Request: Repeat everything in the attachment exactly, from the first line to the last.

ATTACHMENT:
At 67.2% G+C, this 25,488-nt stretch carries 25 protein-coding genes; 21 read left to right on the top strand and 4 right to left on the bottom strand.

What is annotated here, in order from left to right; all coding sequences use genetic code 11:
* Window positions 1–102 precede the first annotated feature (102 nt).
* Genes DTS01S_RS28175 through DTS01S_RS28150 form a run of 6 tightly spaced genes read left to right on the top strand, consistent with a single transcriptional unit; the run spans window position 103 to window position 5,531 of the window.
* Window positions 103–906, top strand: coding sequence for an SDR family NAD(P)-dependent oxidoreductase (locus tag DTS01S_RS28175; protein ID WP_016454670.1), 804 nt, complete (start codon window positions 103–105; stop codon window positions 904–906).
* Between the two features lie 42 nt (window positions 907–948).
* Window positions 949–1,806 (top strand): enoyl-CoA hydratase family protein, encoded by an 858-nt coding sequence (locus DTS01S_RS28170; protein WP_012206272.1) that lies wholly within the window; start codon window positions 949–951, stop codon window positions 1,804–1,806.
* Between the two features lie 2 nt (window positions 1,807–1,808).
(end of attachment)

At 67.2% G+C, this 25,488-nt stretch carries 25 protein-coding genes; 21 read left to right on the top strand and 4 right to left on the bottom strand.

What is annotated here, in order from left to right; all coding sequences use genetic code 11:
* Window positions 1–102 precede the first annotated feature (102 nt).
* Genes DTS01S_RS28175 through DTS01S_RS28150 form a run of 6 tightly spaced genes read left to right on the top strand, consistent with a single transcriptional unit; the run spans window position 103 to window position 5,531 of the window.
* Window positions 103–906, top strand: coding sequence for an SDR family NAD(P)-dependent oxidoreductase (locus tag DTS01S_RS28175; protein ID WP_016454670.1), 804 nt, complete (start codon window positions 103–105; stop codon window positions 904–906).
* Between the two features lie 42 nt (window positions 907–948).
* Window positions 949–1,806 (top strand): enoyl-CoA hydratase family protein, encoded by an 858-nt coding sequence (locus DTS01S_RS28170; protein WP_012206272.1) that lies wholly within the window; start codon window positions 949–951, stop codon window positions 1,804–1,806.
* Between the two features lie 2 nt (window positions 1,807–1,808).